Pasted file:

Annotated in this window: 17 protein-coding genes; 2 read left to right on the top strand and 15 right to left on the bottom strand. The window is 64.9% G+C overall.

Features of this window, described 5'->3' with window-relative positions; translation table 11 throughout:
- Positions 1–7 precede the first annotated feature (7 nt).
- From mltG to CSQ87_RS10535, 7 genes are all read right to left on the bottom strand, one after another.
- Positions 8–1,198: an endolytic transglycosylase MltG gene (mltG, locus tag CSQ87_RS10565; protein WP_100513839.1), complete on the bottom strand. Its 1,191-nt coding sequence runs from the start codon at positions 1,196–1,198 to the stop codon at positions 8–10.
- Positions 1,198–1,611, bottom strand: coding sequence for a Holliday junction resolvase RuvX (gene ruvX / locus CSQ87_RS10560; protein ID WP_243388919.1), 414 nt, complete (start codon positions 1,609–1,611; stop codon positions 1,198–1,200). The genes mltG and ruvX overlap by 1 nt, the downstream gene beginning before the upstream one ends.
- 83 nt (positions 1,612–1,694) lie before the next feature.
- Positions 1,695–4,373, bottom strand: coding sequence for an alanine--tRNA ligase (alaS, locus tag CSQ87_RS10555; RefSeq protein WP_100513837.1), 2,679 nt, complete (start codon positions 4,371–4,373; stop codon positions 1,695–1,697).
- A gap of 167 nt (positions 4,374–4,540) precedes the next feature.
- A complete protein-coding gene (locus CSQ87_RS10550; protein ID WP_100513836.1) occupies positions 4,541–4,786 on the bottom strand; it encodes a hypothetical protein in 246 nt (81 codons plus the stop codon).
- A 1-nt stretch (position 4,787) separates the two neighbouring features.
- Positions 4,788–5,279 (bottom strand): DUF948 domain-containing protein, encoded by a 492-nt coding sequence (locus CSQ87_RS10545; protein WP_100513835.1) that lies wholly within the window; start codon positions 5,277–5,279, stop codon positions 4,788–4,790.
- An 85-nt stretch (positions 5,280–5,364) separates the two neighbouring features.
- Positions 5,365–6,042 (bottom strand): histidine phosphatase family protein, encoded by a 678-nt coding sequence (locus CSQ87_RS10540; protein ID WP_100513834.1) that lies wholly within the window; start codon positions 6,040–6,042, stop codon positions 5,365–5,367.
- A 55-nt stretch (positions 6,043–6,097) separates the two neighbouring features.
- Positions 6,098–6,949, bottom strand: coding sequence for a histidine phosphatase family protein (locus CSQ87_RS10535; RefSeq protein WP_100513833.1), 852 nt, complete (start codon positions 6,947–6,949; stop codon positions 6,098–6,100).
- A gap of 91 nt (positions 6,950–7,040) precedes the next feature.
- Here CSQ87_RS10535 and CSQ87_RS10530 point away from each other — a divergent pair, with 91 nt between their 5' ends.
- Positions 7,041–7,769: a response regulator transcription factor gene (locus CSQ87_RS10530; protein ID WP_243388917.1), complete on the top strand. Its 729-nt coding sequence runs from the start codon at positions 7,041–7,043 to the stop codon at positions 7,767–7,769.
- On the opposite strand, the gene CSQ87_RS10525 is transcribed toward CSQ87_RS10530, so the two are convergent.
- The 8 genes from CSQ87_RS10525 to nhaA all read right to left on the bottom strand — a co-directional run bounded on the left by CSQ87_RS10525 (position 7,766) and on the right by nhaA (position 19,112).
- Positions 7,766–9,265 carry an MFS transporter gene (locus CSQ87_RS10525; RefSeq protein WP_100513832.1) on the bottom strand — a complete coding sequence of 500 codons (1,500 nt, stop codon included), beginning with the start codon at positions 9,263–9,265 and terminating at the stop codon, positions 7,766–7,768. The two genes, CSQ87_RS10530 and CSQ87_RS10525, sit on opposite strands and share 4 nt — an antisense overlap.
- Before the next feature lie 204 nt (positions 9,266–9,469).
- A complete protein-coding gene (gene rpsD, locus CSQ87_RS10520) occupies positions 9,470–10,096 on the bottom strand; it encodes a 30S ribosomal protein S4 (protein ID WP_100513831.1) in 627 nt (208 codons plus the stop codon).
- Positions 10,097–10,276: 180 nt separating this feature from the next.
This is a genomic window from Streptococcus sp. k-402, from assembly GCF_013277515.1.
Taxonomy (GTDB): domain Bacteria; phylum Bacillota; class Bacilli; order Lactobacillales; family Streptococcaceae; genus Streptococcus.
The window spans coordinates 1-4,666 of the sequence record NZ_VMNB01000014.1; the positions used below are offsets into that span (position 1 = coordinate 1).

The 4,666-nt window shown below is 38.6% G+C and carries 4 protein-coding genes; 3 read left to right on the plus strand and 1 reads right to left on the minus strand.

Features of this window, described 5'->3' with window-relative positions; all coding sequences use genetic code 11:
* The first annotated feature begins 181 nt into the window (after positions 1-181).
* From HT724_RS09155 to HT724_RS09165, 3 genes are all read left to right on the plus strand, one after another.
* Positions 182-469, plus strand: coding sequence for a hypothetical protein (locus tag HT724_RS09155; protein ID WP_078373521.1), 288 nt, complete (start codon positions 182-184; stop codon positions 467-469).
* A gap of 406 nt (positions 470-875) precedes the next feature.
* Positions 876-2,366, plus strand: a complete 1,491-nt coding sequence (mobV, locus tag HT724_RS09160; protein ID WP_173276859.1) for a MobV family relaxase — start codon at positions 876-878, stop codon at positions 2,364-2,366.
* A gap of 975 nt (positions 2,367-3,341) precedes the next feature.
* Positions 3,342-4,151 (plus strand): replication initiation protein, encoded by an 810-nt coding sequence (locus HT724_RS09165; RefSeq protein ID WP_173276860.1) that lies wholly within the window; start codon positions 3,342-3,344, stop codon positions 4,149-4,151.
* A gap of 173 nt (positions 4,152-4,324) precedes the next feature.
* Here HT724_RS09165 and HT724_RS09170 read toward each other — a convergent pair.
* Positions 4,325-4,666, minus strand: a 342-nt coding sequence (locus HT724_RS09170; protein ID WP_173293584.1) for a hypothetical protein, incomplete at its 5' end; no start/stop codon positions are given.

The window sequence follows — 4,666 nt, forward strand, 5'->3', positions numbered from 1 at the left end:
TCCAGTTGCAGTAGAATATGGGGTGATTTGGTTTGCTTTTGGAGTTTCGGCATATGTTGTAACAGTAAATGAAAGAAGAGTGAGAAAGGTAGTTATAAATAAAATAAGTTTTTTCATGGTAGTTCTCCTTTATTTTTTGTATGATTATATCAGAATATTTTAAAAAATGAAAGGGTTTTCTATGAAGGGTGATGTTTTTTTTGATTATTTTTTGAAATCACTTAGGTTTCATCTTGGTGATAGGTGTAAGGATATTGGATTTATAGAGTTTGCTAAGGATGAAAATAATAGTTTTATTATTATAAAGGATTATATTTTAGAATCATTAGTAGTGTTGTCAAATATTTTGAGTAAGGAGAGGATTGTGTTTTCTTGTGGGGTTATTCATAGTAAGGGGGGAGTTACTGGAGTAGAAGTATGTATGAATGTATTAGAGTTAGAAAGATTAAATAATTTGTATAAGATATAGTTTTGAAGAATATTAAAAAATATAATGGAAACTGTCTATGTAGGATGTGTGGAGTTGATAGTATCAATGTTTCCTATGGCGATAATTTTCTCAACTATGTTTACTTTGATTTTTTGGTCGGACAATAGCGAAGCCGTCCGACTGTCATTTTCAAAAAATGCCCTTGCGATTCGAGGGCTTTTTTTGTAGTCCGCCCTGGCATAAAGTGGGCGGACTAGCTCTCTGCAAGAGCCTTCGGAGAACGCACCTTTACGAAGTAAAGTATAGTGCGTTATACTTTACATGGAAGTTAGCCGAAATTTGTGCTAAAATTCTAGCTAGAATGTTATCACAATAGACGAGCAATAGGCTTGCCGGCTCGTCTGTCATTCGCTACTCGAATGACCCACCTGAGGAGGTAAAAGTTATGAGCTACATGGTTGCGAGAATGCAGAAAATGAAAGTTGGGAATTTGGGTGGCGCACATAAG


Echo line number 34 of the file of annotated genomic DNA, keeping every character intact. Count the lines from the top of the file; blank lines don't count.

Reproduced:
* A gap of 406 nt (positions 470-875) precedes the next feature.